This study is framed by the treadmill of production theory (Schnaiberg 1980) and the double-risk society thesis (Islam 2013). Treadmill of production, a strand of Neo-Marxist understanding of capitalism’s relationship with the environment, argues, the continuous race of production—through a continuous enhancement of productive forces (biotechnology in our case)—and the need for its continued consumption—galvanized by, for example, the corporate-framed ideology of modernization, competitiveness, free-trade, and social institutions such as education, family, labor union, and media—creates a critical interchange of ‘withdrawals’ (extraction of resources from the environment) and ‘additions’ (what is returned to the environment in the form of pollution and garbage) that can disorganize the biospheric system. As new technologies are more energy-and chemical-intensive, industry takes more from the environment and return more toxic elements. The impacts of the treadmill of production, however, are realized and experienced differently in the global North and the global South. To capture this dynamics, we have used a recently developed ‘double-risk society’ model that argues that compared with the global North, global South is ‘doubly vulnerable’ because of its pre-existing vulnerable social system (characterized by, among other things, lack of democratic practices, pervasive social inequality and corruption, and poor record of rule of law) as well as external pressures (coming from, for example, global climate change, debt repayment schedule etc.). A framework comprised of both treadmill of production and double-risk society is necessary to understand a new form of global agro-food dynamics induced by gene revolution and patenting of life, and their concomitant effects on the social and ecological landscapes of the global South. The framework provides a powerful sociological insight into the consequences and the future of food, elucidating, for example, why over 100,000 farmers committed suicide in India since the arrival of gene revolution.

This research project begins with a documentary content analysis, allowing us for a “careful, detailed, systematic examination and interpretation of a particular body of material in an effort to identify patterns, themes, biases and meanings” (Berg 2007:303-304). The documentary The Future of Food (Garcia 2009) provides a condense background information on the current situation in the food production system, distilling the complex technology and consumer issues surrounding major changes in the food system today such as genetically engineered foods, patenting, and the corporatization of food. Following which, an extensive review of secondary sources including journal articles and books is conducted to understand the different propositions put forth by scholars in the respective field in order to make just, sound and balanced critique. A conscious effort is made to juxtapose the information presented in the secondary sources against those in the documentary The Future of Food in search of constancy and contradiction. Based on our robust search, we first address the common misunderstanding between Green Revolution and Gene Revolution, discuss the social and environmental impacts of Gene Revolution, and finally, analyse the ‘limited’ role of the government and the promising role of the consumers in shaping the future of food.

Our study shows that agro-biotechnology has altered the agricultural landscapes and operations. Proponents of agro-biotechnology assert that such technology has led to the development of crops which are not only pest and disease resistant but also fertilizer sensitive. Resultantly, agricultural productivity increased significantly. However, agro-biotechnology has its withdrawals – such technology has led to environmental degradation and has deepened the exploitative relationship between the corporations and farmers. Moreover, with the extension of the Intellectual Property Rights (IPRs) to agricultural products and processes, market power is concentrated in the hands of the minority corporations that have significant influence in shaping the regulations, rules and policies on food governance. Such arrangement provokes the question of corporate accountability, food security, food safety, and consumer sovereignty.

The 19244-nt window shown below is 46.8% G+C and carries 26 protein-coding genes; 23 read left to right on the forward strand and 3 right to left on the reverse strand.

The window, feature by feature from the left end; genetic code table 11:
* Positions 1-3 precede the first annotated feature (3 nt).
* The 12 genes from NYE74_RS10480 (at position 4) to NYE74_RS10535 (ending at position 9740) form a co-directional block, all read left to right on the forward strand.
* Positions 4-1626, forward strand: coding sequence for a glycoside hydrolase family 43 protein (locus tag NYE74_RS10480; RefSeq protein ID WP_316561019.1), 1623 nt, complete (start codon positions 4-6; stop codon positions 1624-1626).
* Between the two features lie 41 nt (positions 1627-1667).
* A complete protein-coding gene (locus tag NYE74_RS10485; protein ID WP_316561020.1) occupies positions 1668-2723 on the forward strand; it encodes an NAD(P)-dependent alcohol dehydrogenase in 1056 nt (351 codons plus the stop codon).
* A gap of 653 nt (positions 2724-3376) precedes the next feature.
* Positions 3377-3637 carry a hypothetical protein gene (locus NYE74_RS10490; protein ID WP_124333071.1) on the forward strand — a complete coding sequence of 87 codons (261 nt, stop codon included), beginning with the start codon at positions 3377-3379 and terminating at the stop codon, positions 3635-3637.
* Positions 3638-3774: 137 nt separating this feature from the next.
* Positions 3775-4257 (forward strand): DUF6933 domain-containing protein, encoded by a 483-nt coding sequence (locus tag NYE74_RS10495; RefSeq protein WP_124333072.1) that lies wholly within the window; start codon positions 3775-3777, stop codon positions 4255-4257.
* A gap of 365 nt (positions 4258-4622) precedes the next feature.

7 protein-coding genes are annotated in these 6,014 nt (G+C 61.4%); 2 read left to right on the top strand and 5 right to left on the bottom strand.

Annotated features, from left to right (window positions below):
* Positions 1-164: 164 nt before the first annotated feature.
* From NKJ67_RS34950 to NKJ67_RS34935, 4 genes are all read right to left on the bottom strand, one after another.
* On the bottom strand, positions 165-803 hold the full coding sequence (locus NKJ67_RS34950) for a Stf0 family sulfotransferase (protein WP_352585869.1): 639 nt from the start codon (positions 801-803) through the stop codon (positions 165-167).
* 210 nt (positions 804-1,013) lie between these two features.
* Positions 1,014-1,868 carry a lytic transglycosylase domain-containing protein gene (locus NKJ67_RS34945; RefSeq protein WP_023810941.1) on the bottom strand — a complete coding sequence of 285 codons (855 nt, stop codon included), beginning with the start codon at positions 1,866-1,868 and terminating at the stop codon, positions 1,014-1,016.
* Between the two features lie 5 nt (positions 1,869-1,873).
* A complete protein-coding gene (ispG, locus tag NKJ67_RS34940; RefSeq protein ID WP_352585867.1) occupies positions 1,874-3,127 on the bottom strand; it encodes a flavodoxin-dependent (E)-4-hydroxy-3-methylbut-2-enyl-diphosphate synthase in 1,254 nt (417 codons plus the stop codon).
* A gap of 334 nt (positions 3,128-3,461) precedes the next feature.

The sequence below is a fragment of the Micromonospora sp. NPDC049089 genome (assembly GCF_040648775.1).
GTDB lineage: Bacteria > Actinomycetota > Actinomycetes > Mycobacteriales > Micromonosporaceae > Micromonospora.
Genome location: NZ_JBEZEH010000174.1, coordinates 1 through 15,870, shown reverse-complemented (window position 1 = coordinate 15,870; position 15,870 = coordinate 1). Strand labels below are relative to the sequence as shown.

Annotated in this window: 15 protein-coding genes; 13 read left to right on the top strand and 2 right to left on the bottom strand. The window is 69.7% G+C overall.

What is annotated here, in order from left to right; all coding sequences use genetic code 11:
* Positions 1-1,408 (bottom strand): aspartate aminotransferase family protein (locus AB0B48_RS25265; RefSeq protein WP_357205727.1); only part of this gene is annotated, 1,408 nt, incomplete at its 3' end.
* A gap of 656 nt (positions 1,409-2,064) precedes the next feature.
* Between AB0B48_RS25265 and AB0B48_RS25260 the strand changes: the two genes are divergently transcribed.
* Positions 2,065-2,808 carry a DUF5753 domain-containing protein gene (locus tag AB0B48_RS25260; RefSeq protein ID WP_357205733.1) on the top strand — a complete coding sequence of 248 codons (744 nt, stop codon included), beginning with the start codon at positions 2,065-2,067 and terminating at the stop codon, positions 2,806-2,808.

Discovering Innovation through a Public Research Model

Kathleen Herzog, University of Alberta, , Kevin Jones, University of Alberta, , Rob Shields, University of Alberta, , Yun-Csang Ghimn, University of Alberta,

The language of innovation has become increasingly present in urban discourses, in attempts to respond to the uncertainties of development, growth, and sustainability in our ever more global and competitive world. However, there is a lack of understanding of how innovation can support community needs and values for the future, and a need to understand the places, cultures, and communities that support technological innovation.

Consequently, since 2011, members of the University of Alberta's City-Region Studies Centre (CRSC) have worked together to develop a critical understanding of what it means to be an innovative city. Specifically, this research has targeted the identification and development of Edmonton, and the Alberta Capital Region as a centre for innovative nanotechnologies and associated industries. We aim to put forward strategies for scientific innovation that are responsive to local needs and contexts, that contribute to collective prosperity, and that are thereby socially robust.

We provide background on our research and discuss the public research model undertaken during the Nanotechnology and the Community project, which emphasizes public research as well as partnership and civic capacity building. In particular, we elaborate on two key research activities that exemplify this model – a Citizens’ Summit and the Futurescape City Tours.


© Canadian Sociological Association ⁄ La Société canadienne de sociologie